Running a van isn’t cheap. As with any vehicle, you’ve got to include Vehicle Excise Duty (VED or road tax), van insurance, servicing, tyres, repairs and MOTs when budgeting. We don’t have much control over most of these, but what about fuel?
You might say: "I always go to the supermarkets, they’re cheaper." That’s a great start, but wouldn’t it be better if you could run your van spending even less on diesel or petrol?
Here are some tips to keep you away from those pumps...
Vans aren’t always the most aerodynamic things but you can make them much more efficient by keeping the roof clear of unnecessary obstructions. Granted, it’s probably not realistic to remove the roof or ladder rack every time it’s not required, but do you need all those ladders every day?
And the pipe carrier – if it’s a few weeks since that job where you needed it, consider taking it off. Savings here could be considerable, especially if you’re off on a motorway trip.
When was the last time you checked them? Don’t rely on the tyre pressure monitoring system fitted to many recent vans, as it’ll only alert you to a tyre dropping in pressure in relation to the others. If they’ve all lost 4psi, you’ll be none the wiser.
A study by the National Highway Traffic Safety Administration (NHTSA) in the USA suggested that for every 10% tyres are under inflated, fuel consumption increases by 3%. So that means a van that usually achieves 30mpg could be costing you £52 a year if your tyres are incorrectly inflated to 36psi instead of the recommended 40psi, and your annual mileage is 10,000 (assuming a fuel cost of £1.15 per litre).
Think about it – you know when your van is fully loaded just by the way it’s not quite as nippy off the mark at the traffic lights, or because you’re having to change down to third gear going up that hill when normally the van will scamper up in fourth.
All that extra effort uses fuel. Now, it’s a van and its job is to carry loads, but just take a look in the back. Is there a pile of junk, full bin bags, tools you used on a job weeks ago or some leftover building materials shoved into a corner? All that stuff is costing you money in fuel every time you drive. Have a clear out and you’ll also benefit from all that loadspace you’d forgotten you had!
Don’t forget the cab area too. All that rubbish might not look much but, it adds up. Formula One teams spend hundreds of thousands just to reduce the weight of their cars by a few grams. It’ll cost you nothing to ditch those food wrappers, half empty drink bottles and magazines.
And, to really reduce cab weight, do you need your mate to come along with you to every job...?
We all do it – we run the van to empty then fill it to the brim. But, every time you drive you’re dragging around a load of weight in the tank. 70 litres of diesel weighs over 57kg, so if you run your van with no more than half a tank full, you’ll save driving around with 28kg of excess weight. That’s a third of a person, or a bag of cement.
OK, you’ll be going to the fuel station twice as often, but, if you pass everyday and always drop in for a takeaway coffee, it’s no great burden, is it?
Many vans have air con now. It’s great in the summer, but does yours stay on all year round? You really don’t need it on during the winter (apart from for demisting windows) so try and remember to only turn it on when you really need it (and more importantly, turn it off again).
Air conditioning uses a lot of fuel and using it unnecessarily will also mean it’ll need regassing far sooner than it should.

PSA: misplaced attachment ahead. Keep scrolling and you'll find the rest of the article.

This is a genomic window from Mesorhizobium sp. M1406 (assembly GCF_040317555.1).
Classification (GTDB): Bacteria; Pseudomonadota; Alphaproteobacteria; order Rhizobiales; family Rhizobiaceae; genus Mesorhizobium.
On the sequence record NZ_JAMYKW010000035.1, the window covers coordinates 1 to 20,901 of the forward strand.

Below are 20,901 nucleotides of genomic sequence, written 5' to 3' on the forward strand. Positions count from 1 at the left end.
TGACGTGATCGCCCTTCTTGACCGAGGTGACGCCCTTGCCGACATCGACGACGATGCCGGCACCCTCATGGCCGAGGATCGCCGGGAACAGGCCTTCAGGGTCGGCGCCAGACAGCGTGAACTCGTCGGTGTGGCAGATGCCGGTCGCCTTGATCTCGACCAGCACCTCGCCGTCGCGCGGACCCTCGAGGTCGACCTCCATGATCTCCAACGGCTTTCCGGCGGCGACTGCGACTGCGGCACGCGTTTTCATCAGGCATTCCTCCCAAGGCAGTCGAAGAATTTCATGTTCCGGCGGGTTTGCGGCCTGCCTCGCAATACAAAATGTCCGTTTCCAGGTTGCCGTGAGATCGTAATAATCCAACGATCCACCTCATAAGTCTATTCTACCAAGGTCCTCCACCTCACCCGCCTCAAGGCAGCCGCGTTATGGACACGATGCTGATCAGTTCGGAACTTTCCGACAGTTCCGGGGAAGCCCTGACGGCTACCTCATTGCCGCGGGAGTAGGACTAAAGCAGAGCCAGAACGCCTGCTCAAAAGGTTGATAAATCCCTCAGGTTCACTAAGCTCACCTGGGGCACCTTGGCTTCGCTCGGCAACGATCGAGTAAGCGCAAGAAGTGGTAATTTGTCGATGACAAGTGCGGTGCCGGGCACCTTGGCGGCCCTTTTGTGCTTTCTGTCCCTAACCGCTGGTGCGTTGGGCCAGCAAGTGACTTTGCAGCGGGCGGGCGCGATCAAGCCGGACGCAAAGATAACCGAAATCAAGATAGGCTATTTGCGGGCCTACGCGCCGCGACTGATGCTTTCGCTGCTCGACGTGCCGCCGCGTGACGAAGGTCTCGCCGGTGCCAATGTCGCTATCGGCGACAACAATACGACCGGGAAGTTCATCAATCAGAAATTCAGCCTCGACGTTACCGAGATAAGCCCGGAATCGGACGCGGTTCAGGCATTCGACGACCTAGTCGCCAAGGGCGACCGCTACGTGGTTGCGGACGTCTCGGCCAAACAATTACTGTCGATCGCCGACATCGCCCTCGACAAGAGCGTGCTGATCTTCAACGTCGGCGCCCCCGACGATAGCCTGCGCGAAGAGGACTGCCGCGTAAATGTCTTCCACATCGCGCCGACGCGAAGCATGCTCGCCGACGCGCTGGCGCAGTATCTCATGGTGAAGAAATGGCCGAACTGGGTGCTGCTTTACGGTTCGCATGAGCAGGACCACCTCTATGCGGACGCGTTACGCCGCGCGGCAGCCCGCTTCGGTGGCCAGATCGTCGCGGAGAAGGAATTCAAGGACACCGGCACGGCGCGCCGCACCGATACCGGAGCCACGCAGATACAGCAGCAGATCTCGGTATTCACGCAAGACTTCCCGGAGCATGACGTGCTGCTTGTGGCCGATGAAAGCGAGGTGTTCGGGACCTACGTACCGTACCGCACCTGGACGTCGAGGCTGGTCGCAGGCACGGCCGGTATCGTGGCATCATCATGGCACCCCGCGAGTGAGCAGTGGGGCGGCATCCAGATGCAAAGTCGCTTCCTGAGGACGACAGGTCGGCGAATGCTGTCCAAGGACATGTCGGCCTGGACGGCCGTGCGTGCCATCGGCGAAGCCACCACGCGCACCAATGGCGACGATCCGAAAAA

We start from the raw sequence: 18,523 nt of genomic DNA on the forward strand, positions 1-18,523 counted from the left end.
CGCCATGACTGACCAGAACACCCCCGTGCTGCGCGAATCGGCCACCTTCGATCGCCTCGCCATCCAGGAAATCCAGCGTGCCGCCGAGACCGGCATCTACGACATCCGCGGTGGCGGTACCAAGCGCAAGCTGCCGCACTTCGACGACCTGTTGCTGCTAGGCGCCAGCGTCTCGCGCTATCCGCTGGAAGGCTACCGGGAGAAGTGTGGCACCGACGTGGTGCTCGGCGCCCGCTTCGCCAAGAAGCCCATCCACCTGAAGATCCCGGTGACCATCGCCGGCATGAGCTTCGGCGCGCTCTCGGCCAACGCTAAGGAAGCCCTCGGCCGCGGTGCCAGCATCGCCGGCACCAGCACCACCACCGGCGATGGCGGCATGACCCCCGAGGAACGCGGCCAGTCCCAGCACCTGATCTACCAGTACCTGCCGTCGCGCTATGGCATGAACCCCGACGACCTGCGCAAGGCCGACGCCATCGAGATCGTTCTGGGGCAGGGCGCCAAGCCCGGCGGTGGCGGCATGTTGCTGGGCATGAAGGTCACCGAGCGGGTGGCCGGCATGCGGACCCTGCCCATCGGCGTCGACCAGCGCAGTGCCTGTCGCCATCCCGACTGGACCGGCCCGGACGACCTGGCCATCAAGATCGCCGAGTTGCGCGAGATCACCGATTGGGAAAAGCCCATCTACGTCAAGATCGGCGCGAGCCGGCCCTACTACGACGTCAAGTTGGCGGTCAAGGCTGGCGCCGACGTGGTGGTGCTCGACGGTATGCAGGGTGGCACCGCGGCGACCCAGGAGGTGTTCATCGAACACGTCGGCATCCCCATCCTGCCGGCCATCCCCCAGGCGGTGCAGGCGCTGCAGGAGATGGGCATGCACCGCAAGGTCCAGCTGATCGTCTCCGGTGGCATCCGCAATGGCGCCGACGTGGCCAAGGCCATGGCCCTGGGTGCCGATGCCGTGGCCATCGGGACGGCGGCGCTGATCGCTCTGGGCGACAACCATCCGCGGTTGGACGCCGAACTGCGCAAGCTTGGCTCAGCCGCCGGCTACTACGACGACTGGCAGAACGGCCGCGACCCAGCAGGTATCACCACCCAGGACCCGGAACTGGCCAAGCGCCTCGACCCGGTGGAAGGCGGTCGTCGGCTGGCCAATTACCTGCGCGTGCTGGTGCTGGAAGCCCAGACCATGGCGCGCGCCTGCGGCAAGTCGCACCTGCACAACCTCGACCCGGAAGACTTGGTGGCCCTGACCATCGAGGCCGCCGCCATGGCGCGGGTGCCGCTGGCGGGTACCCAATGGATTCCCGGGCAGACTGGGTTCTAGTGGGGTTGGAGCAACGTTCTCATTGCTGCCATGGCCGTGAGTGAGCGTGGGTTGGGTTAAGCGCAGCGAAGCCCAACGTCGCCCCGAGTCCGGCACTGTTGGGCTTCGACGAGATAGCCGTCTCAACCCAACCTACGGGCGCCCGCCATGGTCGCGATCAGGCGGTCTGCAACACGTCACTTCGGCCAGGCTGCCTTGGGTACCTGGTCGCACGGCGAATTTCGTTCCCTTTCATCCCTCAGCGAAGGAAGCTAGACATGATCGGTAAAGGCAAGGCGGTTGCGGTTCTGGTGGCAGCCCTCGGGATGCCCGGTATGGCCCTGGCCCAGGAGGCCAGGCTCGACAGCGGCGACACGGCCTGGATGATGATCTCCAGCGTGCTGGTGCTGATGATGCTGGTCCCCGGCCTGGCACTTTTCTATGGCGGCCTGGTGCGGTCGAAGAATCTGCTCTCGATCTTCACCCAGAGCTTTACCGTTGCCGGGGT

Maybe you don’t have air conditioning, and instead you rely on opening the cab windows. That’s fine, but all the turbulent air that batters the cab occupants doesn’t come for free. It’s created by the van no longer moving as cleanly through the air as it was before you pressed that switch, also affecting your fuel consumption. So whenever possible, keep the windows closed.
Having a regular service will help keep your van running more efficiently. A blocked air filter can have a savage effect on fuel consumption, and sticking brake callipers mean you’re effectively driving with your foot slightly on the brake.
Sometimes, you’ll only realise your engine needs a tune when it fails the smoke test at MOT time. Regular servicing should nip these issues in the bud.
Can’t be bothered to unhitch the trailer between jobs when you don’t need it? Fine, but it’s going to cost you in fuel...
One of the simplest ways to reduce fuel consumption is to drive less. Careful route planning can save time as well as fuel, and a check of Google Maps with the live traffic overlay prior to setting off can be invaluable, highlighting bottlenecks and delays. The app will suggest the best route taking into account any congestion en route.
Is the journey really necessary? Can you combine it with tomorrow’s tasks? Not only fuel is being saved by reducing mileage, but also wear and tear on the vehicle, not to mention depreciation. Oh, and your time.
Last, but definitely not least, driving smoothly can reduce fuel consumption considerably.
I started my career selling vans in the mid-eighties, progressing through dealer groups to management level. In 2010 I joined vehicle valuation company CAP, being made responsible for forecasting future used values for all makes and models of vans and trucks, this data being used by leasing companies and manufacturers to assess future risk. This role entailed very early exposure to new models including extensive testing across Europe.
In 2016 I started up my own consultancy business dedicated to the LCV industry. In addition, my freelance written work has been used by a number of clients and I am a regular contributor to WhatVan? magazine. I’m also a judge for their annual ‘Van of the Year’ awards.
To relax, I enjoy travel, walking near my Yorkshire home and spend much of my time being bullied by my pet cat, Leo.